By Miriam Hammer
After walking up the stairs, you casually peak to your left—across the open gap (and Picasso-inspired cubist photo installation)—to the salad bar, hoping to find a familiar face. Not recognizing anybody you know, you casually hand the dining services employee your ID to swipe, grab some silverware and head in. Still not bumping into a friend or classmate, you slowly take your time selecting your lunch: perusing the hot meal bar, walking around the salad station a couple of times and maybe ordering some chicken from the grill. Still nobody.
Then, the moment of truth—you take a deep breath of confidence as you cross the tile floor into the carpeted and dimly lit seating area of Upper Dining Hall. You look around the massive space, overflowing with students, and your stomach sinks as you realize that there is nobody there that you know. You are going to have to sit alone.
Of course, this scenario does not apply to everyone. Every day I come across students happily and confidently enjoying a meal alone at Upper. Nonetheless—and I hope that it is not only me that feels this way—there is no ignoring that there’s something about the Upper-Dining-dynamic that makes it hard for one to sit down and eat a meal alone. What is it about Upper that makes me so self-conscious when I do not have a friend to sit with?
I do not feel this way downstairs in Reamer. I am more than content to pop into Dutch Hollow and order a quesadilla from Dawn, head to O3 to get a salad from Yvonne and Suzette or pick up an avocado roll from Nikki at the sushi bar and eat my food at a table alone. I feel completely fine going to West in the mornings for breakfast, ordering an omelet from Matt and sitting by myself as I look out the windows towards the Nott. I am even comfortable eating alone at Rathskellar, which I have been doing a lot more now that it has been renovated. Yet there is something about Upper Dining that makes me feel very insecure when I try to go enjoy a meal by myself. I dread going there alone and seldom do, always hoping that I am going to bump into a friend once I get there. And if I do not find a friend and end up sitting by myself, I feel compelled to pull out my laptop or even open a notebook to look like I am studying, for fear of just looking like I’m not preoccupied.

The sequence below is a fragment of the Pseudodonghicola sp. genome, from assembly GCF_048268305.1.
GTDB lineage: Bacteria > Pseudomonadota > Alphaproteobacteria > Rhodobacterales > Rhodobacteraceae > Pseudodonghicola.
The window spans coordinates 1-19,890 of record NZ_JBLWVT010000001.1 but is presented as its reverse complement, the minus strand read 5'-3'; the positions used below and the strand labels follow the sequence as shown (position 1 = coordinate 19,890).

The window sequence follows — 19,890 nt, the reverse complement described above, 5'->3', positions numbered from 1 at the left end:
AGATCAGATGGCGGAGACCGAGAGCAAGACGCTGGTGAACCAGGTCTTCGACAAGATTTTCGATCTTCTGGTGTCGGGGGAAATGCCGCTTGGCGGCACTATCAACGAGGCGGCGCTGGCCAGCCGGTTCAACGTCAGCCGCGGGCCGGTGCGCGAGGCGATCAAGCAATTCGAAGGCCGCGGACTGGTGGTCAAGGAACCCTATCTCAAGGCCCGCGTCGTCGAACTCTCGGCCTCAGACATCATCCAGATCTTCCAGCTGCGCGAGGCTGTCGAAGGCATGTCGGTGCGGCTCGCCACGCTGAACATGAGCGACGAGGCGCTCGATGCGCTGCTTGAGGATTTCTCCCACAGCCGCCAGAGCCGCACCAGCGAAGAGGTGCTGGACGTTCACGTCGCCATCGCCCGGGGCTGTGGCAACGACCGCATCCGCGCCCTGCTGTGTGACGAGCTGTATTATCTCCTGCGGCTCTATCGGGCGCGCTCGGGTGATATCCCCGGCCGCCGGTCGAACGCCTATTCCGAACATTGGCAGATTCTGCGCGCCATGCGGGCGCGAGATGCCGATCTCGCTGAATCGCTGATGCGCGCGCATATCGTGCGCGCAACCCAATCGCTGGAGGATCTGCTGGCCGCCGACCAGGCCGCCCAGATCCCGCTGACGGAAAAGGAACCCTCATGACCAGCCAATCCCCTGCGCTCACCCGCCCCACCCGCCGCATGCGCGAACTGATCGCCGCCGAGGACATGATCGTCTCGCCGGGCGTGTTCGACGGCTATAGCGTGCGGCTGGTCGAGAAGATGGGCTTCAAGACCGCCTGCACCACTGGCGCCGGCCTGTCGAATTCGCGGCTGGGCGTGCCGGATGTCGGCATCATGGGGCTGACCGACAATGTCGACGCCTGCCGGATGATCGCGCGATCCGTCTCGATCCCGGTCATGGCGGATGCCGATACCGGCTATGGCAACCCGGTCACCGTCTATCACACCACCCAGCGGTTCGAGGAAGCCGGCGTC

I know that this insecurity does not torment everybody. I can say that I am envious of the people who have enough confidence—or maybe it’s the ability to simply not care—to sit by themselves in Upper. I commend those brave souls and hope that one day within the next year I will have the courage to do so myself. Meanwhile, however, I will only attempt to enjoy Upper’s mediocre-tasting food with a friend.